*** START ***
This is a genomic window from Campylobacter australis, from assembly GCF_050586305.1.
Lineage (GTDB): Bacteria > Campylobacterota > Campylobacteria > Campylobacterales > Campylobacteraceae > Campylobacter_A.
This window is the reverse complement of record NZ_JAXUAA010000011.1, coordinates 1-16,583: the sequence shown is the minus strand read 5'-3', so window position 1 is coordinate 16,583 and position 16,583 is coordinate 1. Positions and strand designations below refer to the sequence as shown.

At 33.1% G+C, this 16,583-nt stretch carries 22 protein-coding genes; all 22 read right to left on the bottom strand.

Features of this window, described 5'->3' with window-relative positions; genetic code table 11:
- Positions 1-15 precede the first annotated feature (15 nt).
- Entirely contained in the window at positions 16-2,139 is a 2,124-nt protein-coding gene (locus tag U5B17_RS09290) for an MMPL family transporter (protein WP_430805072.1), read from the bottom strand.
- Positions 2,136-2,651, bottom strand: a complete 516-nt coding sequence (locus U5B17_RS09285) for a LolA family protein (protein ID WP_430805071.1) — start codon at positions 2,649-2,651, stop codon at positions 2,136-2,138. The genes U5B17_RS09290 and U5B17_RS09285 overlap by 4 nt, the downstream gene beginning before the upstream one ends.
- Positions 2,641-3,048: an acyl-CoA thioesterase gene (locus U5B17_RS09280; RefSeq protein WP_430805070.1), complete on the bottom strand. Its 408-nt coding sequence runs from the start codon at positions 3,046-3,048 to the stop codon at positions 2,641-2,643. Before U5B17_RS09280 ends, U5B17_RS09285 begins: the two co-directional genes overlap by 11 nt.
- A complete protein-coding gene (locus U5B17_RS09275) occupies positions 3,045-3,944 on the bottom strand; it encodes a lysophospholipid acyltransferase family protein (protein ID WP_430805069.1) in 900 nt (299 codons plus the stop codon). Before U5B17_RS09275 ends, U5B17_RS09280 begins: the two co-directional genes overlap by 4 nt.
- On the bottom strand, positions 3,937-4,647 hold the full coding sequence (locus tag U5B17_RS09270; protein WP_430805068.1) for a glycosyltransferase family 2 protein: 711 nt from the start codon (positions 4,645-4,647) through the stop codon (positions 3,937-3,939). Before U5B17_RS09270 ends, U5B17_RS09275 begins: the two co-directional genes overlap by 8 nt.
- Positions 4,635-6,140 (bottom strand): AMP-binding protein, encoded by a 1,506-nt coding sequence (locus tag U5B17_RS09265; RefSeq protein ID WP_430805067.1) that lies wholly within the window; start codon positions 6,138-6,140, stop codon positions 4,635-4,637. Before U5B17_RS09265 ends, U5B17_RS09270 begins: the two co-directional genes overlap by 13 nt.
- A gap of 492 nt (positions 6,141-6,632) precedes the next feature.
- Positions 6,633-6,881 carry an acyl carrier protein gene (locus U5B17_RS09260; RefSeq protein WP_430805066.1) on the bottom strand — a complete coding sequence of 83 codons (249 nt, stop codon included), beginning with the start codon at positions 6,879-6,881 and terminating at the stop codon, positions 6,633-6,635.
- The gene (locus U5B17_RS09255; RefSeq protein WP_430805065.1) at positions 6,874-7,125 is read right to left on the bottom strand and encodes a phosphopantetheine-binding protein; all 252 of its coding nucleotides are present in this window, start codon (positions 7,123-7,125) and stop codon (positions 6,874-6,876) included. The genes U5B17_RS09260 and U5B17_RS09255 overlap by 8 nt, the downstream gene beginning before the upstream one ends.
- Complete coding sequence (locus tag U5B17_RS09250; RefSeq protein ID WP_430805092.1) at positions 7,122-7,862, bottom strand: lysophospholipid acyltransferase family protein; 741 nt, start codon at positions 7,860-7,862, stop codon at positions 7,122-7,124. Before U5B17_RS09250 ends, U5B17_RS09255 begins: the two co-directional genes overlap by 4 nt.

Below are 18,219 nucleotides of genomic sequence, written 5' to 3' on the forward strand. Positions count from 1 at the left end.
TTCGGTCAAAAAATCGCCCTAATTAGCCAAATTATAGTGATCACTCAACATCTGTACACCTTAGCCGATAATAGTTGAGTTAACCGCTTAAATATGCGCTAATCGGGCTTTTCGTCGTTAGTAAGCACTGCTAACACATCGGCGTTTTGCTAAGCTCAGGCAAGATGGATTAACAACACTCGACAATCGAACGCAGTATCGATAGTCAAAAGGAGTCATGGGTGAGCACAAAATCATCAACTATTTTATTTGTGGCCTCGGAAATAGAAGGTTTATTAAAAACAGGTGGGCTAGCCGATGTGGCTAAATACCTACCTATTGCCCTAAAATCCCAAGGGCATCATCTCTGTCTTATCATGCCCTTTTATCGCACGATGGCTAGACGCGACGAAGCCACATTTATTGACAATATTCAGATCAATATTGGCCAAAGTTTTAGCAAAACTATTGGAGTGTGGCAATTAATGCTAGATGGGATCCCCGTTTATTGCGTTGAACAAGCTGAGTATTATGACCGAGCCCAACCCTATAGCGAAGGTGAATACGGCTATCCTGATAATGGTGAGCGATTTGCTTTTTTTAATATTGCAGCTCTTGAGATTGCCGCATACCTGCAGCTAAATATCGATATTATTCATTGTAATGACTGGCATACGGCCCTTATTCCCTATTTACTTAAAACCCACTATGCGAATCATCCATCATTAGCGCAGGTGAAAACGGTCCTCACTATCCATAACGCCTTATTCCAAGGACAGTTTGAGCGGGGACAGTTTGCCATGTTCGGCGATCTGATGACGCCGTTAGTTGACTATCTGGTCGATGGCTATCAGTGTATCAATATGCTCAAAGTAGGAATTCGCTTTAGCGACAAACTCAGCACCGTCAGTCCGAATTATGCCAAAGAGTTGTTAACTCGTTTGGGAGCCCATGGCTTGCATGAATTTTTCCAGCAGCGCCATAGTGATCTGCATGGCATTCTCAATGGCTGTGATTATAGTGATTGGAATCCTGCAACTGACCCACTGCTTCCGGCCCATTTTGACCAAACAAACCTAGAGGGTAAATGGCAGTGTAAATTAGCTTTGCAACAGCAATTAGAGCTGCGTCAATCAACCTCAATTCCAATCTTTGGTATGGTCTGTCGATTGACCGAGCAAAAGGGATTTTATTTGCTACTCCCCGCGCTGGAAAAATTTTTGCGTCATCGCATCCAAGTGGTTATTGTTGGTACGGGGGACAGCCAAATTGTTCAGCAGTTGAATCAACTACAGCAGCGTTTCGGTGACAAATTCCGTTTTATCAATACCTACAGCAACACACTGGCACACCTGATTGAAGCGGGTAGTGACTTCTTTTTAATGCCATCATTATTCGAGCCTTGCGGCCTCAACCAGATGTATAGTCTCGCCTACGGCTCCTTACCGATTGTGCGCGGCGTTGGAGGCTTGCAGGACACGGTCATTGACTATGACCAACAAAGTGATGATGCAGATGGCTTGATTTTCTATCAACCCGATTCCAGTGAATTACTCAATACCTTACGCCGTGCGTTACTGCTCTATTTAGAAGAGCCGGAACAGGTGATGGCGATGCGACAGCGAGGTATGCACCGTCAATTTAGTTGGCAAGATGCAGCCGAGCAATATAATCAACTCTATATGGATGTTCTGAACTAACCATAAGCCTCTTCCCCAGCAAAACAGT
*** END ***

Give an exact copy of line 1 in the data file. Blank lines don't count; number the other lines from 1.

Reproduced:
This is a genomic window from Campylobacter australis, from assembly GCF_050586305.1.